And Joss Whedon shows that he is completely comfortable with the demands of a big budget. There a couple of extended set pieces that are absolutely incredible, with some full on action, especially a mad third act with New York under siege from an alien force.
This genre is not exactly renowned for their acting but all the talent assembled in here is essential in the success of the film. Be it the suave Robert Downey Junior, the very earnest and heroic Chris Evans and Chris Hemsworth, and the mischievous Tom Hiddleston as their nemesis Loki, the whole cast positively shines.
And in what can be seen as the anti-Michael Bay, characterisation is just as important as the action, from the dramatic sibling rivalry of Loki and Thor, to Captain America still coming to terms with living in a new era, and having all those he knew and loved gone, these are characters you actually care about, and root for.
As for Scarlett Johansson as Black Widow, unlike Iron Man 2 where she was relegated to the background, here her character truly comes to life and despite possessing no superpowers or even a supersuit, she more holds her own among this motley crue of testosterone heavies, and benefits from Joss Wheddon's penchant for strong female characters.
Jeremy Renner as Hawkeye however is not quite as lucky, and while an effort is made to create an interesting backstory that involves Black Widow, he is probably the character who is given the less to do, which is a shame as we have seen how comfortable the actor was with action in Mission Impossible 4. His time to truly shine as a blockbuster lead will more certainly come later in the year with the Bourne franchise.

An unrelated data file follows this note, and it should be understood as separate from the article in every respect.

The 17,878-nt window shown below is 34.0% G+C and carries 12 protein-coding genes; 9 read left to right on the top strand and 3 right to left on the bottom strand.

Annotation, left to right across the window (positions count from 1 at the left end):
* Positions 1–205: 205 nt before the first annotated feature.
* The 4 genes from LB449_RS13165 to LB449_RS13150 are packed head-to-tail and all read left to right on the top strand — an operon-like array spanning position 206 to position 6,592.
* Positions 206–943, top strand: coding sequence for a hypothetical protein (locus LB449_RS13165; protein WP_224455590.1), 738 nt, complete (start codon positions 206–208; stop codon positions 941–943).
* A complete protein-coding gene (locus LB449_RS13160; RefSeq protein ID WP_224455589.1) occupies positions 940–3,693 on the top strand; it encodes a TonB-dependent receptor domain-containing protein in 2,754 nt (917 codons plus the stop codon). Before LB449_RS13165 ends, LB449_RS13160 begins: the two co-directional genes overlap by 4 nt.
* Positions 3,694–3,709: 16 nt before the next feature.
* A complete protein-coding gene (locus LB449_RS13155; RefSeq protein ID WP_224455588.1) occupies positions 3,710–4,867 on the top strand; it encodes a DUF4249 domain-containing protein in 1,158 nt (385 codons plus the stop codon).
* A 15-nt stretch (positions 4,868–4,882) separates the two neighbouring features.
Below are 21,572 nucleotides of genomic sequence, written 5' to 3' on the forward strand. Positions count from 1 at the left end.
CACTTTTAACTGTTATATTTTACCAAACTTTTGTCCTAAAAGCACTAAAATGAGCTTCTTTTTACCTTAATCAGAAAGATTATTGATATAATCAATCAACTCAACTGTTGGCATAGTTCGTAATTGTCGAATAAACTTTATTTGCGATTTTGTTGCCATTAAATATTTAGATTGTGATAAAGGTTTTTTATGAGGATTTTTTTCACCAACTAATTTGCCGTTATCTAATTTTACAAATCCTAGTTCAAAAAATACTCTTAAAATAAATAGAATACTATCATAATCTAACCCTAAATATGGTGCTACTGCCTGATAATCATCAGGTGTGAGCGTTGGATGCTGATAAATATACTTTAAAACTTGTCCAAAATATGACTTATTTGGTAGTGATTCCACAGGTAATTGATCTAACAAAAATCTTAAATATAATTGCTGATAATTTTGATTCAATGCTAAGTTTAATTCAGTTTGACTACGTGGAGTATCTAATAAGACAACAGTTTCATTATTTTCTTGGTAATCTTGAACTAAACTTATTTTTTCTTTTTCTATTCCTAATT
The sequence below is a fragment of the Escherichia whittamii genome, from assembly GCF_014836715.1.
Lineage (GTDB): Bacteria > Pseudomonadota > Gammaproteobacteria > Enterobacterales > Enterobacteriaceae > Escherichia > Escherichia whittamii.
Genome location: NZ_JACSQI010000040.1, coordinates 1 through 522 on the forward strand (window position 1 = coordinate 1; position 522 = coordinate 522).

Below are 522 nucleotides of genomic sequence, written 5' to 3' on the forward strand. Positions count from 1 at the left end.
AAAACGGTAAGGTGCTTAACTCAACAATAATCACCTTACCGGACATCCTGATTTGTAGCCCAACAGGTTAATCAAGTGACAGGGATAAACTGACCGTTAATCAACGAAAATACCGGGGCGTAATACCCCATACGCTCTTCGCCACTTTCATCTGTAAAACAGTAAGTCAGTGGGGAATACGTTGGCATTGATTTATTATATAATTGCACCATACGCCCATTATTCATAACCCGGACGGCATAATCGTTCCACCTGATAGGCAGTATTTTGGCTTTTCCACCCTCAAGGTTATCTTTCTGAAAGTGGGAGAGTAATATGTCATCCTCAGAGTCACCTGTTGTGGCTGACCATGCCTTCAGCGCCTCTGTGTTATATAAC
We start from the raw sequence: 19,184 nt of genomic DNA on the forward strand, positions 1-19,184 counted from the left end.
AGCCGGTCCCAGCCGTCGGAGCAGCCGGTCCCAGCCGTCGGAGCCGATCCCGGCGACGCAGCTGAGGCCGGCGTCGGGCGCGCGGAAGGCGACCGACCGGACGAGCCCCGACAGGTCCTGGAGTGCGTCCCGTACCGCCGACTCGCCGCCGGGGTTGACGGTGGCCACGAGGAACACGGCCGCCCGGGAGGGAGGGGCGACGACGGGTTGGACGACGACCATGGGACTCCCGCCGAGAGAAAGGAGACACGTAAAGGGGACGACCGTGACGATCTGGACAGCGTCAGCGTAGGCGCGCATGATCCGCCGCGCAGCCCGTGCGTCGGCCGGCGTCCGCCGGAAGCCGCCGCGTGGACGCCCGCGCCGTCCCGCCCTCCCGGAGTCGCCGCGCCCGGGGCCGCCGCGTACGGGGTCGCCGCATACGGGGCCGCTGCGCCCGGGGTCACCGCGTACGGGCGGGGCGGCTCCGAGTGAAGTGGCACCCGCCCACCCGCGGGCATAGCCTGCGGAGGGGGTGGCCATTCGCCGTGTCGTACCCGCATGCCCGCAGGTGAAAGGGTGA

As for the Hulk, he is finally given the screen incarnation he deserved. The underused Mark Ruffalo here shines with a brilliantly layered performance that he at once subtle yet bubbling up with underlying rage until the big green beats unleashes, in a very satisfying motion capture performance.
Oh and did I mention how funny the film is? Comedy is always a little risky in blockbusters as it risks jeoparidsing the sense of threat, and I have to admit there are a couple of occasions where the film does cross that line. But whether it is some killer line or just some slapstick, the film is incredibly funny, with the Hulk getting two of the best and funniest scenes.
While I am at it, I might as well come clean and come up with the few more minor squibbles I had. Despite featuring some already established characters, Avengers Assemble does sometimes feels like an exposition film, with the need to present all its characters as a team. And if anything, the narrative arc is a little simplistic. Also, the army of baddies that Loki unleashes on Earth (I will not spoil them) is a little generic and not that formidable a threat. Finally, the film cannot quite compete with the emotional depth achieved in Xmen 2 and Spiderman 2. But then nor is it trying. Its ambition to be a fantastically entertaining action film that respects his audience is more than fulfilled, and I cannot see how anybody would fail to enjoy Avengers Assemble. It is a fantastic achievement, a case study on how to make a successful blockbuster that is fast paced and entertaining while still respecting such old fashioned notions as characterisation and a decent storyline.
One final note actually. There has been a lot of talks recently about trailers showing too much, with Cabin in the woods being a prime example, but no such thing here. Never did I feel like "the best bits were all in the trailer", so you can watch it with confidence, it shows enough to whet your appetite while keeping all the surprises intact.